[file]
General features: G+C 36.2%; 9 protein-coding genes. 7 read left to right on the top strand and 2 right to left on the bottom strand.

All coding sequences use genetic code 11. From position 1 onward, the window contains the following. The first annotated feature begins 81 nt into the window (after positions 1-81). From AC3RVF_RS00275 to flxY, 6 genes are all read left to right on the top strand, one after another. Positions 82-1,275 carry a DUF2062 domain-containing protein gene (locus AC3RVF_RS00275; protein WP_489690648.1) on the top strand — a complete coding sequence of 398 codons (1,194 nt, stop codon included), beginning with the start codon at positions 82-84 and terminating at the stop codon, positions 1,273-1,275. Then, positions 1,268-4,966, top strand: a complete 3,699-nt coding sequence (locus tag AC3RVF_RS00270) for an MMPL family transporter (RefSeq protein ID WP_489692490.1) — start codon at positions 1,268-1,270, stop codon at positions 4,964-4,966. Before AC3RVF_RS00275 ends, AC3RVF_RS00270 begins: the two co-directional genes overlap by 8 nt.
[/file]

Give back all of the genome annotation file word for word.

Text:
General features: G+C 36.2%; 9 protein-coding genes. 7 read left to right on the top strand and 2 right to left on the bottom strand.

All coding sequences use genetic code 11. From position 1 onward, the window contains the following. The first annotated feature begins 81 nt into the window (after positions 1-81). From AC3RVF_RS00275 to flxY, 6 genes are all read left to right on the top strand, one after another. Positions 82-1,275 carry a DUF2062 domain-containing protein gene (locus AC3RVF_RS00275; protein WP_489690648.1) on the top strand — a complete coding sequence of 398 codons (1,194 nt, stop codon included), beginning with the start codon at positions 82-84 and terminating at the stop codon, positions 1,273-1,275. Then, positions 1,268-4,966, top strand: a complete 3,699-nt coding sequence (locus tag AC3RVF_RS00270) for an MMPL family transporter (RefSeq protein ID WP_489692490.1) — start codon at positions 1,268-1,270, stop codon at positions 4,964-4,966. Before AC3RVF_RS00275 ends, AC3RVF_RS00270 begins: the two co-directional genes overlap by 8 nt.